Wednesday, August 14, 2019

The Hard Problems

One reason I pick on Elon Musk specifically is that he obviously has absolutely no idea what the difficult problems of his pet project are. A good example is parking lots. Elon thought that even before he unleashed his "turn your car into a robotaxi with just a software update" onto the world that he could have a useful parking lot summons system. Basically you walk out of the Wal-Mart, hit a button, and your car pulls out of the spot and drives up to where you are waiting for it. Not all that useful of a feature, but ok it's "neato" and "neato" drives a lot of this stuff, so to speak. But parking lots are hard! Sure they have the slight advantage of (hopefully) only low speed driving, but they also don't have any consistent lane and sign markings or clear paths for pedestrians (though it's a parking lot, people not using the neato feature still gotta walk to their cars). They rely a lot on nonverbal communication (eye contact, waves, etc.) between drivers. Far from being the easiest problem, they're actually probably the hardest! And not only that, they're a *specific* hard problem. Solving that problem isn't going to help you all that much with all of the other ones. Not directly, at least.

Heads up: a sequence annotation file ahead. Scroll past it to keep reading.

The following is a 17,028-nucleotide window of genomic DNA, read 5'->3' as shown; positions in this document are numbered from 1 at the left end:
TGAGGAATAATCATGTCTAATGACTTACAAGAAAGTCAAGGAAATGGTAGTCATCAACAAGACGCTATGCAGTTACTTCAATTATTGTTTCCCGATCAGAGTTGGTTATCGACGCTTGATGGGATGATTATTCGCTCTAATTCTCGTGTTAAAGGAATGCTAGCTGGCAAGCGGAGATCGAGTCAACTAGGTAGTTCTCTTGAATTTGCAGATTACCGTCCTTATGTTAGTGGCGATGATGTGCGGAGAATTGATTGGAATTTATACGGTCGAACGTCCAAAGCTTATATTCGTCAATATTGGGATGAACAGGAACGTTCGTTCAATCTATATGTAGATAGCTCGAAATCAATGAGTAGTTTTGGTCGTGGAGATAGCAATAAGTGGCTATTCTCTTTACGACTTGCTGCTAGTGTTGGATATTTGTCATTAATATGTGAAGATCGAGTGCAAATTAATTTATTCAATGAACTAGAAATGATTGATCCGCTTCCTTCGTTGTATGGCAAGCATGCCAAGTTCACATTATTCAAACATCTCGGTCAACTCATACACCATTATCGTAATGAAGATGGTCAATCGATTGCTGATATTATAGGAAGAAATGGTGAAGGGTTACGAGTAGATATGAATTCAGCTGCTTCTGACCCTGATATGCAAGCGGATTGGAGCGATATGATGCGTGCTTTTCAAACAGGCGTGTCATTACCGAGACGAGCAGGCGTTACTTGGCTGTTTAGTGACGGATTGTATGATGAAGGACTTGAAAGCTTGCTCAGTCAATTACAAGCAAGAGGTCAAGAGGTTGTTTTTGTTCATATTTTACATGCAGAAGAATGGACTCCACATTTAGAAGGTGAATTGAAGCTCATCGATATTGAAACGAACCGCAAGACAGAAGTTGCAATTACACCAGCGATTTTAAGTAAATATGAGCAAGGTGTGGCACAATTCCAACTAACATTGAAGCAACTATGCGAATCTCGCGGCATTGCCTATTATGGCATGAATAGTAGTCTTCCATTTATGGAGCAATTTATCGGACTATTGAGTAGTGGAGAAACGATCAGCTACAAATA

A left turn is a tricky maneuver, but the driving environment itself is also a factor in what kind of obstacles the human—or the self-driving car—might encounter. A two-lane road on a sunny day with clearly painted lines and scant traffic offers an easy landscape. But an Ikea parking lot on a Saturday afternoon? Ouch.

In fact, parking lots are a distinctive enough environment that Waymo, the self-driving car company that’s a sibling to Google, specifically trains its vehicles to deal with them by setting up real-world scenarios in a controlled environment. We spoke with Waymo engineers to learn more about how.
Waymo might not solve the problem, but at least they get that it's a *hard one.* Modern construction suburban Arizona and California driving is probably fairly easy by the standards of these things - certainly relative to here in the urban hellhole - but good luck navigating those parking lots!